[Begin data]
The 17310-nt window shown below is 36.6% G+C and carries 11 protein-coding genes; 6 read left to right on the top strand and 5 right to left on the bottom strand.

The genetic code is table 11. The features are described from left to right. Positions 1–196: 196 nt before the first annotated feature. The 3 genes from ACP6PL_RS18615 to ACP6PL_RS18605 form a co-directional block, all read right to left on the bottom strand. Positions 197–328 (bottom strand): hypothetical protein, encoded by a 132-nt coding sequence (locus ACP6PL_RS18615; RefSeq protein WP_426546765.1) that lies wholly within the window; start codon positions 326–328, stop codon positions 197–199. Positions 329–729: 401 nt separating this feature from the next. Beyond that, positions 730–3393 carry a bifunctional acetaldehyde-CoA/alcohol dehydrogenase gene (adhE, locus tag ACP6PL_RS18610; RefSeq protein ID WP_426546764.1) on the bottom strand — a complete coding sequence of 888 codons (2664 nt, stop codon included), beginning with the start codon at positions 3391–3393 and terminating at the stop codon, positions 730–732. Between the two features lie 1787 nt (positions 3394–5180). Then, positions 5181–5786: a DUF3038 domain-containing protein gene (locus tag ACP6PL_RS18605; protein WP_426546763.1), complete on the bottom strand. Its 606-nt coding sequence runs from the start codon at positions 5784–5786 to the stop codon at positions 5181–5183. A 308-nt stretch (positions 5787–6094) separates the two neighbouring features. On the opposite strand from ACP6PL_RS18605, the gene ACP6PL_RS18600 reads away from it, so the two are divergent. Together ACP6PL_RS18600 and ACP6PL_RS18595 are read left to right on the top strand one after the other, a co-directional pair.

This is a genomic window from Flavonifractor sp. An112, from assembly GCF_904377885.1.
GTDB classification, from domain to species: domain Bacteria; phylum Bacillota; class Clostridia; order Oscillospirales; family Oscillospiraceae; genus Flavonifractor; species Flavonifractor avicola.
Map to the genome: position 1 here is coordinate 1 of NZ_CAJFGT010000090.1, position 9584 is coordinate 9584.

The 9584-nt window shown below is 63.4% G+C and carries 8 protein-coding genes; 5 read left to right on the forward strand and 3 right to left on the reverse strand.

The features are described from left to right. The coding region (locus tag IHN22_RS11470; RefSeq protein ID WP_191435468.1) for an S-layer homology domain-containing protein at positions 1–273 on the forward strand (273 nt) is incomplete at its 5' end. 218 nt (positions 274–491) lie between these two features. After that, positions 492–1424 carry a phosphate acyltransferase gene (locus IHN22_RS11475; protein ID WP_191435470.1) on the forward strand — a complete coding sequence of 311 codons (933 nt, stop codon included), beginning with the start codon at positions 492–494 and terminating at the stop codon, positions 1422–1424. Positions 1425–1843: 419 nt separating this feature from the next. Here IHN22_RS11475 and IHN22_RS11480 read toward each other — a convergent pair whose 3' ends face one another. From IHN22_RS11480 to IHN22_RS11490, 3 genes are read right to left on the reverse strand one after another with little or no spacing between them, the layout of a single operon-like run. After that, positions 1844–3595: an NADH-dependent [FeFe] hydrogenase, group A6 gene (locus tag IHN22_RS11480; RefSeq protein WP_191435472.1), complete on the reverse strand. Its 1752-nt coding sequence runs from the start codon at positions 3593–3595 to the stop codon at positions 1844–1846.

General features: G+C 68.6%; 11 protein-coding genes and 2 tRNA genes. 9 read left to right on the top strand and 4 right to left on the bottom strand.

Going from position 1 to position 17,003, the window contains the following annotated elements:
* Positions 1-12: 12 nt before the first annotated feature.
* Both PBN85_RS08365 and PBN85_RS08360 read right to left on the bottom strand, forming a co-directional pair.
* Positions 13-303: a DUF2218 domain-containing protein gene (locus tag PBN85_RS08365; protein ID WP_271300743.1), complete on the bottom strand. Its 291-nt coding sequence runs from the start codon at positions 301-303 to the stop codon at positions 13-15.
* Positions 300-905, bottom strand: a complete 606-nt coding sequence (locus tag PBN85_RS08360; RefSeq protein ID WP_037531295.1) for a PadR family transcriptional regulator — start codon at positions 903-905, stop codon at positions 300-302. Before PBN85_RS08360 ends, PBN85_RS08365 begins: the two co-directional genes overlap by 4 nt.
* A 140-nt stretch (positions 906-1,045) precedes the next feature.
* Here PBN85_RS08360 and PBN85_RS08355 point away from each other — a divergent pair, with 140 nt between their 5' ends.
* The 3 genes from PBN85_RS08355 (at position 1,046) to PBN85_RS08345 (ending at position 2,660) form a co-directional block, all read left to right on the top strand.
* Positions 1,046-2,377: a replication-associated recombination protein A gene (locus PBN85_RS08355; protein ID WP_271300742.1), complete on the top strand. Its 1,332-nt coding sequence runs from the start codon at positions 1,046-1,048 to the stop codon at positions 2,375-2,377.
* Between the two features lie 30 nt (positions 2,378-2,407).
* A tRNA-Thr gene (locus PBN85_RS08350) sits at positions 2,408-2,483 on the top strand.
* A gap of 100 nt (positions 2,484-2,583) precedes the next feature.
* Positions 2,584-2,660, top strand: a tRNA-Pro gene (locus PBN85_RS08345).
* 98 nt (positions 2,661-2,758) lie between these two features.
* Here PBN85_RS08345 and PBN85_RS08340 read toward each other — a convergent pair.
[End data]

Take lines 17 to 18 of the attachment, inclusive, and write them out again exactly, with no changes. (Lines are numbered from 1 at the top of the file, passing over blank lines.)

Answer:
* Positions 1,046-2,377: a replication-associated recombination protein A gene (locus PBN85_RS08355; protein ID WP_271300742.1), complete on the top strand. Its 1,332-nt coding sequence runs from the start codon at positions 1,046-1,048 to the stop codon at positions 2,375-2,377.
* Between the two features lie 30 nt (positions 2,378-2,407).